Ladies at the Centre of Thai Tourism: Srisuda Wanapinyosak, Deputy Governor Marketing Asia Pacific for TAT, stands out as being both creative and outspoken
She will often be noticed during official events for her special hair-do (created for her in New York according to some of the staff working closely with her) and her highly fashionable dresses, more often than not created by young Thai designers. The woman in question is Srisuda Wanapinyosak, who has been working for a couple of decades now for the Tourism Authority of Thailand (TAT), having been Deputy Director in Paris, and then Director of the New York Office, before becoming Deputy Governor in charge of Asia Pacific. A strong personality, Srisuda belongs to the new generation of women who have a bold vision of tourism—daring to speak her mind and take decisions.
What are some of the things you learned during your time overseas?
I learned a lot from my years in Paris and New York in terms of work ethics. I learned about the strength of efficient and straightforward decisions. Of course, I use it all now at my position in Asia, although I have a different approach to those markets due to cultural differences with the West.
How do you evaluate the position of women in Thailand today?
Women are increasingly active in public life and in the business world. And this is especially true in tourism. Do you know, for example, that according to surveys, travel decisions in a family are made—or at least influenced—up to 90 percent of the time by women? In other areas over 40 percent of women are decision makers these days. This is an irreversible trend and Thailand acknowledges the positive role that women play today in our public life.
Do you think that women have a different vision than men do when it comes to tourism?
We definitely complement each other, highlighting our differences, but this only helps to improve together our lifestyle and, of course, the way to conduct business. For example, women will certainly see little things that men will definitely not focus on. In marketing, I think that women would look at some markets or concepts which might be ignored by a male team. For example, I was very pleased to introduce to TAT the idea of promoting more luxury travel, and go away from the concept that Thailand remains a “cheap” destination. Ladies are experts in that field. They are the largest spenders, as travellers, and they have the expertise when it comes to quality and luxury.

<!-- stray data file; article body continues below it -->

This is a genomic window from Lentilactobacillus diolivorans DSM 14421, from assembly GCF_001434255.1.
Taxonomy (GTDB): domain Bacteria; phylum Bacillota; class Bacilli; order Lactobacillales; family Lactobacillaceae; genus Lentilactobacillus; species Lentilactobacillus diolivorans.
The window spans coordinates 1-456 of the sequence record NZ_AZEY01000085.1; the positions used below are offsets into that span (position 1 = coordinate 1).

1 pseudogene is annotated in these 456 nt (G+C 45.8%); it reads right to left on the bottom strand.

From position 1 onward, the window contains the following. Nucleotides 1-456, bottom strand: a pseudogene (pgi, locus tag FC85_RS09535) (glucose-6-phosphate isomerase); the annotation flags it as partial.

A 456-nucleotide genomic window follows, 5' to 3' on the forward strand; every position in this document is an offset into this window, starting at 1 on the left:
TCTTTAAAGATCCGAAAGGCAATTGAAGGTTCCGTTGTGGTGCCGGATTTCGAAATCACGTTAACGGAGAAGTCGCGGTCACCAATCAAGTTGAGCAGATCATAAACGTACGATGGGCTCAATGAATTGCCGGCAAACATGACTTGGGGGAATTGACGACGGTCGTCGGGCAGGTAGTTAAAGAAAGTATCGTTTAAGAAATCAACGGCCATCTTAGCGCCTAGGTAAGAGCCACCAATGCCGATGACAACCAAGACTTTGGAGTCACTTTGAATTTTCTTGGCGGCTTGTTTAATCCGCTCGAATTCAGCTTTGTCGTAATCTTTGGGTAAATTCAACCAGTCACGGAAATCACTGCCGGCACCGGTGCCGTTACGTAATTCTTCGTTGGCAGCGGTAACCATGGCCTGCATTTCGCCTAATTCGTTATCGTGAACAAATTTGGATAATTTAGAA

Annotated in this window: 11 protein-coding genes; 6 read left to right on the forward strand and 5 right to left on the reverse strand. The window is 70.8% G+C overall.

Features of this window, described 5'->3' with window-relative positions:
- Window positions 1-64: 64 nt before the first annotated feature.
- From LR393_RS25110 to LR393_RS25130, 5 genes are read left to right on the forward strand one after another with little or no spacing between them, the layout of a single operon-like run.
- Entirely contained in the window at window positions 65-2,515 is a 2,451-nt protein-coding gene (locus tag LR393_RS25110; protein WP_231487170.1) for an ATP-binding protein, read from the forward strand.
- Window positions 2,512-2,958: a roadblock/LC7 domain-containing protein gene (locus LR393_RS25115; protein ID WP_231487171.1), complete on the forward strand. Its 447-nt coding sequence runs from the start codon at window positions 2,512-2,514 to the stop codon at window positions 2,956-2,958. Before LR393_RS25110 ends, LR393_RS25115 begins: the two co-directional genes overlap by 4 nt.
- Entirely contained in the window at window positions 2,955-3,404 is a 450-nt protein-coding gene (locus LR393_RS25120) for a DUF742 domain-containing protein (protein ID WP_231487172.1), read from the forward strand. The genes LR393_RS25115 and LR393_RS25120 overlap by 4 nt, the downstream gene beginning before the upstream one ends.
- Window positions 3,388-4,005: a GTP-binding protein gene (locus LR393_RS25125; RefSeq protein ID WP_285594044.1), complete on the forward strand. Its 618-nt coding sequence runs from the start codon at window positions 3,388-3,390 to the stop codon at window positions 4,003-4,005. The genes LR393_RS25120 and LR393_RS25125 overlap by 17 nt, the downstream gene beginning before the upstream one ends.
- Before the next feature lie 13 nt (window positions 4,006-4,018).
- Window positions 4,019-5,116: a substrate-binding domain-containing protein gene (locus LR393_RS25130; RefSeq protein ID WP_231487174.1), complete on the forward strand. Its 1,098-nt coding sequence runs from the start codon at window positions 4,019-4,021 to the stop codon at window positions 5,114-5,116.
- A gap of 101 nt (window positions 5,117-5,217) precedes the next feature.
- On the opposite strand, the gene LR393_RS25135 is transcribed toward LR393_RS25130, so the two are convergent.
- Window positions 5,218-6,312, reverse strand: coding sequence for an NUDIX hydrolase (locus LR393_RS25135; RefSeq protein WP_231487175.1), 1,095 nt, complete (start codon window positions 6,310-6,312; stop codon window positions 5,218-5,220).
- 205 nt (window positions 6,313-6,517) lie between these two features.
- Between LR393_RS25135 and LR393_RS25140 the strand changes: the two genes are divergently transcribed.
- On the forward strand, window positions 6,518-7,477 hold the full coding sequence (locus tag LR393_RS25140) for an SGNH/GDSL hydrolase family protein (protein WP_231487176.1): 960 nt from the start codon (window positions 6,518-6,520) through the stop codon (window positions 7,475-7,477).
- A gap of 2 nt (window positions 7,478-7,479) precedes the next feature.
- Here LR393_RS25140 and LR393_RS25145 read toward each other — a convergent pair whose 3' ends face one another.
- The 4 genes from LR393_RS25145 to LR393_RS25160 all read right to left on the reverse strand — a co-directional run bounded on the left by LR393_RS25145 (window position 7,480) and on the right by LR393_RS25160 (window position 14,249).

I assume that female travellers’ expertise is the impetus behind Thailand’s recent marketing campaign which is geared specifically towards women, correct?
You are right. Luxury travel pushed us to look more closely at female travel. I worked a lot on that concept, and I am so glad that TAT endorsed the idea. We launched last year our ‘Women’s Journey to Thailand’, a campaign which shows that Thailand is an ideal destination for female travellers. We offer anything and everything women are looking for. Not only in shopping related activities, or in the beauty and spa fields, but also in sports, soft adventure, culture, and gastronomy. And I must admit that I feel proud about the result since we launched the campaign last August. We have now 48 percent of all travellers to Thailand being female, compared to 30 percent a few years ago. And we will continue the campaign this coming August with even more events and special offers!
Is there any one thing you are particularly proud about with respect to your work at the TAT?
I think that the female travellers campaign is one of my most rewarding achievements in marketing for Thailand tourism. But I am also very proud to have been among the first to initiate, in New York, a marketing effort towards the LGBT communities. Just to show that we do not discriminate anybody in Thailand and warmly welcome all communities regardless of their race, religion or sexual orientation.